As construction professionals struggle to balance shifting industry markets, not to mention their own workplaces and home lives, finding time to bolster or change career directions is tougher than ever. Many are finding online construction- management and construction-technology degree programs a more efficient way to gain needed education or credentials to get ahead than traditional college classrooms. But academic providers worry some online-only programs may have more promotional sizzle than content meat.


One new online provider seeking new students—and investors—is the Institute of Construction Management & Technology (ICMT), a Phoenix-based online program now entering its second year of operation. The school now has 100 students seeking undergraduate and graduate degrees in construction management and construction technology as well as 13 specialized certificates, claims Steve Cooper, president and CEO. ICMT touts an average undergraduate per-course price of about $300, with a BS degree costing $6,000.

The program is geared primarily to the homebuilding sector but is branching into construction MBA degrees, overseas study and green construction. Cooper says two-thirds of current students are in graduate programs.

ICMT has a provisional license from a state board that monitors privately run secondary-education providers that grant degrees, but it has no accreditation, says Terri Candelaria, board executive director. Cooper says the program must be open two years before it can seek accreditation as an independent college and as a CM degree provider. The program is also trying to woo private-equity investors.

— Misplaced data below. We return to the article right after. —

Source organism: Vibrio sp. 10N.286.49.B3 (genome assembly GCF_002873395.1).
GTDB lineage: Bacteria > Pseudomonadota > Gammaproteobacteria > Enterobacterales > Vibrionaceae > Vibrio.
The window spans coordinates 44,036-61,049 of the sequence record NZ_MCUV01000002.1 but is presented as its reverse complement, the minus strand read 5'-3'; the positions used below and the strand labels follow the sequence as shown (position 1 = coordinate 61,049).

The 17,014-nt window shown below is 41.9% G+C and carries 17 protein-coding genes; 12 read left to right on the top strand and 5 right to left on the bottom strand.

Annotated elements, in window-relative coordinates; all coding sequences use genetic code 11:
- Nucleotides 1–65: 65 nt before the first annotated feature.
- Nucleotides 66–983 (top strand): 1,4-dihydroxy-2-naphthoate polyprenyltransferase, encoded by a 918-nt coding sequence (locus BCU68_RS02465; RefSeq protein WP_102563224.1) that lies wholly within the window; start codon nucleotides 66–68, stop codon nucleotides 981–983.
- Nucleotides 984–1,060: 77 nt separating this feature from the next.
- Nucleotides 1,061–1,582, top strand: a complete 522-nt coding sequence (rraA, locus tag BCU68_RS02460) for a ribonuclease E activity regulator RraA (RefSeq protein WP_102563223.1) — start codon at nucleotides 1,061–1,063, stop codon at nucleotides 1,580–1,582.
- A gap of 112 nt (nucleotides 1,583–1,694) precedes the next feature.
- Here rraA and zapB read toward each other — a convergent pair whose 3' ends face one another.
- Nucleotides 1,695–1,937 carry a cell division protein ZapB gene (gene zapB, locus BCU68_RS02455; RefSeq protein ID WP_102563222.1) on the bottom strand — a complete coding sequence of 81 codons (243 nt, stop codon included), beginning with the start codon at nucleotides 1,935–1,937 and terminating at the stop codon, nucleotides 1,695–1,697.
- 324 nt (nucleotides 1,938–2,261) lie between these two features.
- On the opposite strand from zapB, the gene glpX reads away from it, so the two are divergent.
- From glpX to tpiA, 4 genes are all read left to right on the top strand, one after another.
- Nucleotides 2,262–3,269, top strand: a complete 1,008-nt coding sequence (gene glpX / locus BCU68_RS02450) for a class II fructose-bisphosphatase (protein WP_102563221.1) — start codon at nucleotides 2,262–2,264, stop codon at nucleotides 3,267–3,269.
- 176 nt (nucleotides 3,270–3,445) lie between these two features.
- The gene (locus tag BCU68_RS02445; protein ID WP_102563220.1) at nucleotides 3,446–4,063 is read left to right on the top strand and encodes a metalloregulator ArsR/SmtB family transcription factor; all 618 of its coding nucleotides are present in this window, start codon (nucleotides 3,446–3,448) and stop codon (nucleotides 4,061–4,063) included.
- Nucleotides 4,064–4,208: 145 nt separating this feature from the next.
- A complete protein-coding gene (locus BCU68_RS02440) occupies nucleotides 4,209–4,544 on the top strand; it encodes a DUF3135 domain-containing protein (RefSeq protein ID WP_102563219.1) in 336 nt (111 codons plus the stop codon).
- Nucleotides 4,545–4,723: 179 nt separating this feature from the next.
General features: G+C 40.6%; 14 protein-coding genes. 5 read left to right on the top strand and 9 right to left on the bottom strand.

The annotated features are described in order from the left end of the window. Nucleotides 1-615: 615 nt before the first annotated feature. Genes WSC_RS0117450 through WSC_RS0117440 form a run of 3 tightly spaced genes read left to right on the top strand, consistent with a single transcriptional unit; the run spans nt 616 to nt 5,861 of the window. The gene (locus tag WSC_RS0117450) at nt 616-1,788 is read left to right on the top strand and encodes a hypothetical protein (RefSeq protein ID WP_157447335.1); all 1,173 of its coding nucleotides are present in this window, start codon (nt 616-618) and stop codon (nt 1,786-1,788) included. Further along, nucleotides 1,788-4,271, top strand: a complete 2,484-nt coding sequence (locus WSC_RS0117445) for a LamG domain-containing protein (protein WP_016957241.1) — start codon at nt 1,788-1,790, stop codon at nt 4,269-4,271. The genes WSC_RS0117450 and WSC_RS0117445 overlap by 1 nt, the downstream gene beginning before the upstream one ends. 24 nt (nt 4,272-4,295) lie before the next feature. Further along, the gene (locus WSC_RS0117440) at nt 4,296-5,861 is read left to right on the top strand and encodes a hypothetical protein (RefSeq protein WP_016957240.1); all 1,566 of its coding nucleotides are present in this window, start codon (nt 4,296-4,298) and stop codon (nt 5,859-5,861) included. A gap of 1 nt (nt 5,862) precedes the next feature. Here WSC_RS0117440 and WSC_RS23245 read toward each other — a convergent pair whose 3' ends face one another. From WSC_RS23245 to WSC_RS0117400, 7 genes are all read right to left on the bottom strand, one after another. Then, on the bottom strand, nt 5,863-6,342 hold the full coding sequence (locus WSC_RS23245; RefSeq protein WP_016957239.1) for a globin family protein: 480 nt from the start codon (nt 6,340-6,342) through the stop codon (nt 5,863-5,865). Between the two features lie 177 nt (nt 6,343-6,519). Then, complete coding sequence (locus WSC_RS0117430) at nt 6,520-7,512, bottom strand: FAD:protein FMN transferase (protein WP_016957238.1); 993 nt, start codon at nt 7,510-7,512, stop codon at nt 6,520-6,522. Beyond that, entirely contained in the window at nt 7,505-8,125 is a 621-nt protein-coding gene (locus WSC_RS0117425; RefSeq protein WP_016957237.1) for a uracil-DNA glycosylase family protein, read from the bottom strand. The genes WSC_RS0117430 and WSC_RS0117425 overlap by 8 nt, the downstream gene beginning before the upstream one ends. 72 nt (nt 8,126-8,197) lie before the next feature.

Online program coordinated site visit for high school students.
Institute of Construction Management & Technology
Online program coordinated site visit for high school students.

Cooper says ICMT faculty all have graduate degrees and “relevant experience in industry.” Lead instructor Dave Bruckheimer has degrees in psychology and education but is a personnel safety manager for small contractors in Hampton, Va. “We don’t pretend to make engineers or surveyors out of anyone, but there’s enough content here to familiarize students with what needs to be done. Adult learners have an exact idea of where they want to go.”

Barbara Botkin, a project architect at SFCS Inc., Roanoke, Va., now pursuing a CM degree through ICMT’s online program, says the experience has helped her better understand the contractor’s perspective. She says that despite the lack of face-to-face interaction, her professors and fellow students are readily acces-sible by e-mail or cell phone. Botkin says the program gives her credit for work experience and includes instruction in writing, math and Spanish to better manage Hispanic craftworkers on site. “The appealing part is that I can do this on my time,” she says. “I know what I need to get done and the time I have to do it in.”

Institute of Construction Management & Technology

But CM educators are concerned that ICMT’s Website provides browsers with only a very limited view of its instructional content, its courses have not been peer-reviewed, and its faculty have less- than-stellar teaching credentials. “It’s smoke and mirrors,” says one official of the American Council on Construction Education, which accredits CM schools. Bill Badger, former head of the Del E. Webb School of Construction at Arizona State University, the largest U.S. CM program, says the ICMT faculty roster “is not impressive.”

While such programs are new competition for traditional schools, more are offering graduate CM courses and degrees online. The University of Southern Mississippi, Hattiesburg, has the country’s first fully accredited online BS degree in engineering technology, says coordinator Desmond Fletcher. Begun in 2005 to serve a local U.S. Navy population, the program now has 210 students, he says. Only 10% are enrolled fully on- line, but more take a mix of online and classroom instruction, which he believes is a better learning formula.